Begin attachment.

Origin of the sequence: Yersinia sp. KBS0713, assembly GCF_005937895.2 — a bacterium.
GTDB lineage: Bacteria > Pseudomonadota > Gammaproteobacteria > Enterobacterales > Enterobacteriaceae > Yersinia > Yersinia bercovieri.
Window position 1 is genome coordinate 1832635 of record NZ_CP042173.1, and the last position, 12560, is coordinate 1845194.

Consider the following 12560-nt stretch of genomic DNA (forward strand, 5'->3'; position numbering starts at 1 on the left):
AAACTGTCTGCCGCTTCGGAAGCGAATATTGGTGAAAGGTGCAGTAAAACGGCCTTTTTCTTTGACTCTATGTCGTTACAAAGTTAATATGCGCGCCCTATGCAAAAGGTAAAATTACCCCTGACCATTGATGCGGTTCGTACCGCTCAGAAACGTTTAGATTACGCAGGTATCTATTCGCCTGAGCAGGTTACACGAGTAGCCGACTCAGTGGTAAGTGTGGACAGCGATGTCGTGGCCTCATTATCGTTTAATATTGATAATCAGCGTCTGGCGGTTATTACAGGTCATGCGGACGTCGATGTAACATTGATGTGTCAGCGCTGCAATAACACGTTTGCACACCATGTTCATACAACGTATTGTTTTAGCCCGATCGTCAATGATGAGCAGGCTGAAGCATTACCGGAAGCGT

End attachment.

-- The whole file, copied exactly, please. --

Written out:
Origin of the sequence: Yersinia sp. KBS0713, assembly GCF_005937895.2 — a bacterium.
GTDB lineage: Bacteria > Pseudomonadota > Gammaproteobacteria > Enterobacterales > Enterobacteriaceae > Yersinia > Yersinia bercovieri.
Window position 1 is genome coordinate 1832635 of record NZ_CP042173.1, and the last position, 12560, is coordinate 1845194.

Consider the following 12560-nt stretch of genomic DNA (forward strand, 5'->3'; position numbering starts at 1 on the left):
AAACTGTCTGCCGCTTCGGAAGCGAATATTGGTGAAAGGTGCAGTAAAACGGCCTTTTTCTTTGACTCTATGTCGTTACAAAGTTAATATGCGCGCCCTATGCAAAAGGTAAAATTACCCCTGACCATTGATGCGGTTCGTACCGCTCAGAAACGTTTAGATTACGCAGGTATCTATTCGCCTGAGCAGGTTACACGAGTAGCCGACTCAGTGGTAAGTGTGGACAGCGATGTCGTGGCCTCATTATCGTTTAATATTGATAATCAGCGTCTGGCGGTTATTACAGGTCATGCGGACGTCGATGTAACATTGATGTGTCAGCGCTGCAATAACACGTTTGCACACCATGTTCATACAACGTATTGTTTTAGCCCGATCGTCAATGATGAGCAGGCTGAAGCATTACCGGAAGCGT